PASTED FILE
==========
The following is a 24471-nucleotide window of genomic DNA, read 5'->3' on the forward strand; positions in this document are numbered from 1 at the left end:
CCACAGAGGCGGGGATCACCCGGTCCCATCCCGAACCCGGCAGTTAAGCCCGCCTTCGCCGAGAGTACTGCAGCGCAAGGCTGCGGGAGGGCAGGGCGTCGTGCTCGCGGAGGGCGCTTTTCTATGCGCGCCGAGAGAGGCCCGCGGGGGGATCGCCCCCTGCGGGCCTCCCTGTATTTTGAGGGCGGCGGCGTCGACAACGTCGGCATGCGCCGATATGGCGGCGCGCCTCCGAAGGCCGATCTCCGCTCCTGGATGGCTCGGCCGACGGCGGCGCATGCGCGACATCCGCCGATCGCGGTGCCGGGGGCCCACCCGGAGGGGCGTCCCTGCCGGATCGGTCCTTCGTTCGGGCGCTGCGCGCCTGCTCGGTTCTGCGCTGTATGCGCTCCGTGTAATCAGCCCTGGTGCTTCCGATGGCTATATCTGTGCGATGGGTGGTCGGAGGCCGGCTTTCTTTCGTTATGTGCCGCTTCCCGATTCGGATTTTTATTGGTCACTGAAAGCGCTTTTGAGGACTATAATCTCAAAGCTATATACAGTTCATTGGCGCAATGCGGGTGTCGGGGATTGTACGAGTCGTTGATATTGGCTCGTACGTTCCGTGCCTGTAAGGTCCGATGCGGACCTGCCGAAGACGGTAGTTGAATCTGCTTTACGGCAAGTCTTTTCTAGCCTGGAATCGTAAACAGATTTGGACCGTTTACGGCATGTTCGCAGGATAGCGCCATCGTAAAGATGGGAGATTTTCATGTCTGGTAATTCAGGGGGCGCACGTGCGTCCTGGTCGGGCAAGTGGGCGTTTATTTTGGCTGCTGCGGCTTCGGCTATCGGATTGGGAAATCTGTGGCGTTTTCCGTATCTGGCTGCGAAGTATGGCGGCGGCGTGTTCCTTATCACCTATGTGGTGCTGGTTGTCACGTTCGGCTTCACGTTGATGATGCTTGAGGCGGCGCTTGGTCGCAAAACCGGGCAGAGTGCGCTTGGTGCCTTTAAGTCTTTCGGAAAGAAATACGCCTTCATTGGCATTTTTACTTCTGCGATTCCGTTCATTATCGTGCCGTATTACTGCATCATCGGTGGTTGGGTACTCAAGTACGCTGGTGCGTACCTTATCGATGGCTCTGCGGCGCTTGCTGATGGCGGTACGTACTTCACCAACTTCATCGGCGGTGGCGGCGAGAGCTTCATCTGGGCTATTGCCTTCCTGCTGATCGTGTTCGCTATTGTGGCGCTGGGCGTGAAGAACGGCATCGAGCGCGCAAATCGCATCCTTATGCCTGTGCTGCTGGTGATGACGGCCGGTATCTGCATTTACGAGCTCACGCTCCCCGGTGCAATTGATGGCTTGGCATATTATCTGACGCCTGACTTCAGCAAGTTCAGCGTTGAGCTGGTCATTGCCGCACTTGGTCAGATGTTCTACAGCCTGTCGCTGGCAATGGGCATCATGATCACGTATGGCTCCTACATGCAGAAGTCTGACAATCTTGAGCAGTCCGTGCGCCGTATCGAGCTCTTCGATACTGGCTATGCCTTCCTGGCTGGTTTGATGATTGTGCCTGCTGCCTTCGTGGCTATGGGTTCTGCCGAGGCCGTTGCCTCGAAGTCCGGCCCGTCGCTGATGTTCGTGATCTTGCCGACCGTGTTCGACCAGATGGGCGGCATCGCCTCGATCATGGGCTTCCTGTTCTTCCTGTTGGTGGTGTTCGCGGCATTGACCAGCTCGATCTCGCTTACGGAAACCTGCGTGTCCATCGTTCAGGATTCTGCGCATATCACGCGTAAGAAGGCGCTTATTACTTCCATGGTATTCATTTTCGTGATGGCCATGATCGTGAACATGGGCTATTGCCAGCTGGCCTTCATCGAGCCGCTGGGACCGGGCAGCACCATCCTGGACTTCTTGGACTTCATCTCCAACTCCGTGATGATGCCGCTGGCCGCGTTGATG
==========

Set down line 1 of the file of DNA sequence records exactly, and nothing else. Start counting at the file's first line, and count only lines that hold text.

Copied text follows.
The following is a 24471-nucleotide window of genomic DNA, read 5'->3' on the forward strand; positions in this document are numbered from 1 at the left end: